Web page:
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The steel interpretation panels can be found along the new shared path at key culturally significant sites.
The project took several months to develop. Landscape architect Kim Goodfellow came up with the storyboard concept. To bring to life the rich history of this ancient trail, the CNC Alliance worked with Lyttelton-based writer Liz Grant and Ngai Tahu Whakapapa unit manager Arapata Reuben.
Artist Morgan Mathews-Hale, of Kaitiaki Studios, designed the steel artworks and information panels.
"The design reflects the Taurapa (canoe stern post) of a great waka (canoe) and traditionally represent elaborate narratives such as that of Tāwhaki and his ascent to the heavens. For us it tells the stories and whakapapa of the motorway and also, indicates a journey, travel and direction of our ancestors and future generations. Corten Steel was chosen because of its likeness to the red ochre colour of our traditional carved waka."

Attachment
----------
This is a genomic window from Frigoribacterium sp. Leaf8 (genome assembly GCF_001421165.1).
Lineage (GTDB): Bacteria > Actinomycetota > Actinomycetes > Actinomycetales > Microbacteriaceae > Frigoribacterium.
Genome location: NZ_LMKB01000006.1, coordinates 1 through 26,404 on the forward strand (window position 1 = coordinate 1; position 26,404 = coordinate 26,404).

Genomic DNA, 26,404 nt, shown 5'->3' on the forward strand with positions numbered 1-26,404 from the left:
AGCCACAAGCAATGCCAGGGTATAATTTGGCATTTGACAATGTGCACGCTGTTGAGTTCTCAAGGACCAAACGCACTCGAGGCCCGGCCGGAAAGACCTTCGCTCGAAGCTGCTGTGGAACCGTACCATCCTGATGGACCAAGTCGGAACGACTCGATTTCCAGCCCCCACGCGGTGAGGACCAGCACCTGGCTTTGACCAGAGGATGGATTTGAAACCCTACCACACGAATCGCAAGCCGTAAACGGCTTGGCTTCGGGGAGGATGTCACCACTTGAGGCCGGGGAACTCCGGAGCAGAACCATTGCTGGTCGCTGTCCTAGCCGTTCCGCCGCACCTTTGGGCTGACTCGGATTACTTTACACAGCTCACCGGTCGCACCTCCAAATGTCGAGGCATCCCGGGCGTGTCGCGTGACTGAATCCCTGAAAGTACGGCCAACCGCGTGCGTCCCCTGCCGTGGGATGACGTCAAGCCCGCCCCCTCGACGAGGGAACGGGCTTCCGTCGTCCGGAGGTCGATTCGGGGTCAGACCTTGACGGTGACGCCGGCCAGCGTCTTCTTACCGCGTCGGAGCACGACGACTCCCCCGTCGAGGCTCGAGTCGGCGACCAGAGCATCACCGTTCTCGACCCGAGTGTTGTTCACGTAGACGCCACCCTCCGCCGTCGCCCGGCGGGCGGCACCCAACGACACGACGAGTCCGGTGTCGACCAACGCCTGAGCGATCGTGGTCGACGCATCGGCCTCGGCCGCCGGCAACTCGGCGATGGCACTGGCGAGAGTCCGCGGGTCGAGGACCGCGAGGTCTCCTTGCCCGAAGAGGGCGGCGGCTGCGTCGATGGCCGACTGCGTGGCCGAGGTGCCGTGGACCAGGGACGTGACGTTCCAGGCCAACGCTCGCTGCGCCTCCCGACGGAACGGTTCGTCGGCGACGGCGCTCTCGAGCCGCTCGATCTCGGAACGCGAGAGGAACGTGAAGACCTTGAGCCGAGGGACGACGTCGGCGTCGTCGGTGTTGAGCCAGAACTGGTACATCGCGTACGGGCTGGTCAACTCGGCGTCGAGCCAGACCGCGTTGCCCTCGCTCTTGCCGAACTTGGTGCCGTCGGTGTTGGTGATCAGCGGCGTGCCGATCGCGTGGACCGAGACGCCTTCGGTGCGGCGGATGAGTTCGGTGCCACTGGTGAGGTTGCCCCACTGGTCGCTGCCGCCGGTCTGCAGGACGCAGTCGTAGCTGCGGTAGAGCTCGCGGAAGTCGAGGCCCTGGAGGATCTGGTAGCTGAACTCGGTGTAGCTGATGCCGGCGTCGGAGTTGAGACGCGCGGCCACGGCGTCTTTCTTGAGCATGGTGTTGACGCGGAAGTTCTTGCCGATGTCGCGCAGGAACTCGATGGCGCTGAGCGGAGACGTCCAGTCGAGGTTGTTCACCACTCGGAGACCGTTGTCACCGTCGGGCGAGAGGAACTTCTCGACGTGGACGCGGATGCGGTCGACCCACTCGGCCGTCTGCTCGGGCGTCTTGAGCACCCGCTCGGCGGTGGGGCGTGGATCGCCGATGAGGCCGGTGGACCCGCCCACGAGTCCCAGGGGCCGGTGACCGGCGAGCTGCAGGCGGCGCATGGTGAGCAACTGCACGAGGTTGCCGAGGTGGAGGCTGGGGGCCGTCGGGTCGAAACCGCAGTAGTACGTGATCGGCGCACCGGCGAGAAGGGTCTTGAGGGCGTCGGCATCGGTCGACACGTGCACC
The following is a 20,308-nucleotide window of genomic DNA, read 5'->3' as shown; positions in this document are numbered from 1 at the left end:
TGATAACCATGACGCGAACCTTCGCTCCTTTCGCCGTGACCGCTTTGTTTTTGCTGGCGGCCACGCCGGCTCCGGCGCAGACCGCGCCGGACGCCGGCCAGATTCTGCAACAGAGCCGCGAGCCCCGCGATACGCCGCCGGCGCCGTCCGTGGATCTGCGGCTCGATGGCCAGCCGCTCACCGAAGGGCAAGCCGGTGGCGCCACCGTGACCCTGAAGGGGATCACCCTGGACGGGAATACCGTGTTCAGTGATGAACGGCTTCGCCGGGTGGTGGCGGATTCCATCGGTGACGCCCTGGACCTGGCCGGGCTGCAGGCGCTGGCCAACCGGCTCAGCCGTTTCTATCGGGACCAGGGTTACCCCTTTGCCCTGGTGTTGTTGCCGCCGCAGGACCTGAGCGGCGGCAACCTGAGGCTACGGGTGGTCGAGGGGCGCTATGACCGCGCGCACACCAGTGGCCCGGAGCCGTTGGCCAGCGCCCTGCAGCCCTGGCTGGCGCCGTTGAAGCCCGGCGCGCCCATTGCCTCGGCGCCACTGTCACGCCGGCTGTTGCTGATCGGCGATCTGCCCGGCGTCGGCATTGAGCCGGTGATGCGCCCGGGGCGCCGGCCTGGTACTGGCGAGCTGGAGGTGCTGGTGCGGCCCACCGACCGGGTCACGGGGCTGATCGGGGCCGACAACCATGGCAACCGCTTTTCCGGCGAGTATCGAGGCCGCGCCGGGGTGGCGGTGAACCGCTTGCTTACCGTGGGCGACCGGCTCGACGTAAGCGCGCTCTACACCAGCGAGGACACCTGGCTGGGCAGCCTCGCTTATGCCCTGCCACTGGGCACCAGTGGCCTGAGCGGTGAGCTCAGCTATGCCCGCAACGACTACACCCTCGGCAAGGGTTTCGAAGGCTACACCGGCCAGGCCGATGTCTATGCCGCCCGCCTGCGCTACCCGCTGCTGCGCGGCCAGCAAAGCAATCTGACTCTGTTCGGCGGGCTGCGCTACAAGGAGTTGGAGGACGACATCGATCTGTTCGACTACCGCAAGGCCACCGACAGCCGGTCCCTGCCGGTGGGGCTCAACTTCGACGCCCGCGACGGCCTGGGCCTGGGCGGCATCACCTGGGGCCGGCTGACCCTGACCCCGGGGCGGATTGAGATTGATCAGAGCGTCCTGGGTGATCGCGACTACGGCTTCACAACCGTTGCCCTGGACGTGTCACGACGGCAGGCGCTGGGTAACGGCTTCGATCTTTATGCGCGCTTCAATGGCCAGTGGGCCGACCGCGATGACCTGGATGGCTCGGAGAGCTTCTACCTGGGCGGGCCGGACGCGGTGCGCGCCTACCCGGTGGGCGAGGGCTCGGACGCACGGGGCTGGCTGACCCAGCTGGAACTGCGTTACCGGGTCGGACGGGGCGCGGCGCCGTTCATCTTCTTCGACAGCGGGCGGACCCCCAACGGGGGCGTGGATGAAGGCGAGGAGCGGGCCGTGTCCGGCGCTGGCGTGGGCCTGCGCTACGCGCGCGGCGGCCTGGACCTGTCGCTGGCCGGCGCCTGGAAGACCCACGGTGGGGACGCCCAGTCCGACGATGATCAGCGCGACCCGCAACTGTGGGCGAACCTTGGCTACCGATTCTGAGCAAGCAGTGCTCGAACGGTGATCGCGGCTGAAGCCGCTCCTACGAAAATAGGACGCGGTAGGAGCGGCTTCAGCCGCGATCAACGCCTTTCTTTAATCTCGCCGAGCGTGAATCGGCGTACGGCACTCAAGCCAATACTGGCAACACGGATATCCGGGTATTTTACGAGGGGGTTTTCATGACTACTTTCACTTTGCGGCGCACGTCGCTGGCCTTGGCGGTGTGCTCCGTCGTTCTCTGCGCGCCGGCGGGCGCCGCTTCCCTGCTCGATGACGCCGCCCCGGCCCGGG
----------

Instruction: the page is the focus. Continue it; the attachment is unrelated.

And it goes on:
Cyclists and pedestrians are invited to stop at each of the 11 sites and take time to learn about the significance of each place. Rather than a straight ribbon of asphalt parallel to the new motorway, the new off-road path meanders through the natural landscape currently being established alongside the motorway.
The new planting will be an important food source for the return of native birds into the city’s fringes.
"We are very pleased with this safe, off-road pathway linking to existing and new cycle facilities," said Richard Osborne, Christchurch City Council head of transport.
"This new cycling path has already inspired many people to take up biking, e-biking and an active commute to work.
"From day one we have seen an average of 350 cyclists a day using this shared path and the numbers are growing rapidly."